Reach more learners through webinars

Allison MillerAllison Miller is a regular contributor to eWorks’ blog who is passionate about the delivery of engaging learners, to equip them with the knowledge and skills that they need in order to succeed in the world of work. Today Allison teaches us how to reach more students through the use of web-based seminars, commonly known as webinars. Think you’ve heard it all? You might just be surprised.

A little about webinars

As internet connectivity improves across Australia, the opportunity to deliver training and assessment via a live web-based environment or a webinar greatly increases.

A webinar is like watching a YouTube video but with the added benefit of having a live presenter or facilitator and other participants that you can interact with. Webinars are delivered through webinar rooms which can have lots of interactive tools, such as:

  • whiteboards – so participants can brainstorm or debate ideas
  • text chat – so participants can simultaneously answer questions or offer information
  • polls and emoticons – so participants can virtually express how they are understanding the session
  • screen sharing – so presenters can share their desktop to give a virtual tour, and
  • web cam – so a presenter can either video stream themselves talking or deliver practical, hands on sessions demonstrating how to do something.

Webinar rooms also allow you to upload presentation slides, and record the session, so if learners miss a session or would like to revisit a session, they can view the recording. This also means that you can instantly create a learning resource which can be shared with others.

How might you use a webinar?

Webinars can be used to purely present information or for group activities, where participants use their own computers to access the training session. Alternatively, webinar rooms can be used in a hybrid approach, where a trainer is delivering the session in a workshop or classroom environment with students, and a few individual students join the session through the webinar room.

Webinar rooms can also be used for assessment such as viewing students in their workplaces through the web cam.  Or, a guest presenter can be beamed into a classroom environment.

Planning a webinar

As you can see webinars offer many great features and opportunities, however they do require careful planning to ensure that it is a successful experience for participants.

Planning starts with ensuring that the trainer is skilled in facilitating a webinar. Facilitating a webinar requires some rethinking about design and delivery of the virtual training to ensure that information delivery and activities are appropriate. It also means that the trainer needs to be given the opportunity to learn how to effectively use the webinar environment and its tools by having some practice sessions. Ideally, it is a good idea to have co-presenters in the first couple of sessions or with large groups, so they can help monitor participant activity or help deal with any issues.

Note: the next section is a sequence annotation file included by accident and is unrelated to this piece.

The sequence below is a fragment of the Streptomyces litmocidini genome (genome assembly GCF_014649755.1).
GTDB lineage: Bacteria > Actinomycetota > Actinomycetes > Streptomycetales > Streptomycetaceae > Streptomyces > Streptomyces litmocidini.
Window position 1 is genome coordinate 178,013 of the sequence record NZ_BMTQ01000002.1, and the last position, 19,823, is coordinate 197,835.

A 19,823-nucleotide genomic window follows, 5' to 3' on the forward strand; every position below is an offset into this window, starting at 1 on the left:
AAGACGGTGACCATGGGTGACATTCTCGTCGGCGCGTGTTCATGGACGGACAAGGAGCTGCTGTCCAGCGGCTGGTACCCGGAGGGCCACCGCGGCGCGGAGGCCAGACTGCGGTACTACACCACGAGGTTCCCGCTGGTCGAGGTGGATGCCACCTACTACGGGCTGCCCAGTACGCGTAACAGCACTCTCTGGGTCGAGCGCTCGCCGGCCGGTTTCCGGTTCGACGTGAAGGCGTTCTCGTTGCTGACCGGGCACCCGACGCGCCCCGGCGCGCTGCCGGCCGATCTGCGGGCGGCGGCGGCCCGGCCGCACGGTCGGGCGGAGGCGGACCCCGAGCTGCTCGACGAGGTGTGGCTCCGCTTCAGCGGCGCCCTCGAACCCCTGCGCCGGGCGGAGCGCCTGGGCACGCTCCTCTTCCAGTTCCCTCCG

Other planning considerations including scheduling or booking the webinar room just like you would book a classroom, so participants know where to go. Then contacting participants by email or a learning management system to provide them with instructions about the webinar room: such as:

  • having a headset with a microphone, and
  • entering the webinar room prior to the session starting so technical issues can be addressed, and to ensure participants can hear and speak before the session begins.

Lastly, ensure that you have some technical support before, during and after a webinar session to help troubleshoot any issues. This support can be offered through:

  • a link to online help information
  • having someone people can ring if there is a technical issue, and/or
  • providing a separate practice session prior to the beginning of a series of webinars so participants can ensure their webinar works on their computer and also get to know how to use some of the webinar’s features.

Facilitating the webinar

Webinar environments allow a facilitator to be as creative as they like in the delivery of their training. There are a few key things to remember, however, such as hitting the record button at the beginning of a session.

Other must haves include:

  • Welcoming participants with an introduction and a photo of the trainer so participants build a connection with him or her.
  • Explaining to the participants the different features of the webinar environment and how they can interact with them.